Between stimulus and response, there is this space
“Between stimulus and response, there is a space. In that space is our power to choose our response. In our response lies our growth and our freedom.”
I have been using the above quote in my talks for many years, and recently, I decided to delve into its origins and unpack its meaning.
For years, I believed the quote was from one of my heroes, Viktor Frankl. Only recently have I discovered that was not the case, which left me asking, “If not him, who?”
- The origins of one of my favorite quotes
- Exploration of the gap between stimulus and response
- The three types of pauses: macro, scheduled, and micro pauses
The origins of one of my favorite quotes
After learning the quote was not authored by Viktor Frankl, I turned to QuoteInvestigator.com—a site that specializes in tracking quotations and the origins of misattributions—and found that the quote was connected to Stephen R. Covey.
Covey is the author of The 7 Habits of Highly Effective People, where he often references Viktor Frankl. This fact is most likely the cause of the misattribution.
There is one passage, in particular, I want to share from The 7 Habits: “They could control his entire environment, they could do what they wanted with his body, but Viktor Frankl himself was a self-aware being who could look as an observer at his very involvement. His basic identity was intact. He could decide within himself how all of this was going to affect him. Between what happened to him—or the stimulus—and his response to it, was his freedom or power to choose that response.”
So, that solves it, right? Not quite. Digging further, I discovered Covey referenced an additional inspiration for this mindset he found in a book wedged somewhere in a university library.
Covey cited: “Years ago, as I was wandering between a stack of books at a university library, I chanced to open a book in which I encountered one of the most powerful, significant ideas I've ever come across. The essence of it was this: ‘Between stimulus and response, there is a space. In that space is our power to choose our response. In our response lies our growth and our freedom.’ That idea hit me with an incredible force. In the following days, I reflect on it again and again.”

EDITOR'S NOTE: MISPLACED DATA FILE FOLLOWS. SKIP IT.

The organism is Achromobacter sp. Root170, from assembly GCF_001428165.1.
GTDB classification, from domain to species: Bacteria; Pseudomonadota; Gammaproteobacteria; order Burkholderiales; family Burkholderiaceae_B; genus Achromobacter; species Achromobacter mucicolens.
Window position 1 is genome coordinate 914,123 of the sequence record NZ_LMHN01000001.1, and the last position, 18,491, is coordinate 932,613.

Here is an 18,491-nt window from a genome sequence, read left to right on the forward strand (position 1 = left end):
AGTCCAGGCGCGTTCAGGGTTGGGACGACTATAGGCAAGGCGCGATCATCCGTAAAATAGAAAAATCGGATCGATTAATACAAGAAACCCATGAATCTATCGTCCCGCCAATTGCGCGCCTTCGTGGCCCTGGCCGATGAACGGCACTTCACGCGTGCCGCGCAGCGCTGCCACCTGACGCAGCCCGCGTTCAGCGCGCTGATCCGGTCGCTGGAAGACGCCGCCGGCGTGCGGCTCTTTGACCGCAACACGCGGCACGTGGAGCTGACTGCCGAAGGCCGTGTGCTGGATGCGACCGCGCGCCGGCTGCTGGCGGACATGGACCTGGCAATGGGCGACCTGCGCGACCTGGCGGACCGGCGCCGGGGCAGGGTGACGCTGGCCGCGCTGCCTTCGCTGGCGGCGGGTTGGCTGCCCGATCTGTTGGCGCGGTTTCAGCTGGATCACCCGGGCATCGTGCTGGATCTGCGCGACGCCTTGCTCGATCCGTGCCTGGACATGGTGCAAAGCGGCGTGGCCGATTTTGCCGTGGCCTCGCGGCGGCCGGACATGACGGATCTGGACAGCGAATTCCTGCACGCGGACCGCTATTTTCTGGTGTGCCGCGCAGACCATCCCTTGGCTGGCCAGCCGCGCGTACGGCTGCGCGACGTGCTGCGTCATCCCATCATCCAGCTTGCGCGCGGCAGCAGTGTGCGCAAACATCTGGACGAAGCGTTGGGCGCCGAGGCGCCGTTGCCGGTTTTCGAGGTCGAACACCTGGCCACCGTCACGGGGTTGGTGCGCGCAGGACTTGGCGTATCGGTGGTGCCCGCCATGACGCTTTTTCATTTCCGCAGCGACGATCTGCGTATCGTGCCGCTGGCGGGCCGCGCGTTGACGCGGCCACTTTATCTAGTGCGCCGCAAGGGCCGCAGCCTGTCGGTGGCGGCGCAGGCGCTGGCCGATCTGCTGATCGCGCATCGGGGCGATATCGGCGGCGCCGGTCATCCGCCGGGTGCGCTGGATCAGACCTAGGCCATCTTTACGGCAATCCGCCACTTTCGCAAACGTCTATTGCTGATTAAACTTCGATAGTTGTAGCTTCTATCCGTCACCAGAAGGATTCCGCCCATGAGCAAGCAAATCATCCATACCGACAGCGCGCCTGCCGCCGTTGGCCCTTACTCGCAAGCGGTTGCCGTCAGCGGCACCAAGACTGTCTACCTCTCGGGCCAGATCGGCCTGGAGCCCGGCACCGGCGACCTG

This quote continues to be transformational, no matter its origins. It continues to open our eyes generation after generation. The power of choice transcends time.
Exploration of the gap between stimulus and response
If we train ourselves to see the space between stimulus and response, we have the opportunity to choose our response to that stimulus, and this is really powerful.
When circumstances are tough, it can be challenging to see the space between stimulus and our responses, but it’s possible. The only way that we can make this part of our way of being is by developing our mental fitness muscles that allow us to press the pause button.
This fact is one of the core reasons I developed the PIE method, which I’ve written and spoken about often in this space. We need simple tools like that to help us remember to cultivate our personal development and work those mental muscles.
If we do that, we won’t be winded after climbing the metaphorical staircase to the fourth floor to reach heightened awareness of that space. It will be a breeze because we’ve practiced the different types of pauses.
The three types of pauses: macro, scheduled, and micro pauses
These three types of pauses all have a part to play in getting mentally fit, and each one has a plethora of expressions to try.
Macro pauses: Going to a retreat, reading a book, working with a coach or therapist. We are taking time to do the work.
Scheduled pauses: Scheduled moments we can build into our day that allow us the space to exercise our mental fitness—Journaling, meditation, breathing exercises, etc.
Micro pauses: The unexpected curveballs that life throws at us. It’s those moments that will tell us how far we’ve come with our mental fitness from practicing our macro and scheduled pauses.
As a refresher, the PIE Method stands for:
- Increasing Self-Awareness
- Embracing Experimentation
With these core elements under our belts, we’re more equipped to traverse our mental fitness journey and leverage the amazing resources available for personal development.
What have you experimented with recently? How did it change your response to common triggers?
Be sure to catch the full episode for further insight on the PIE Method!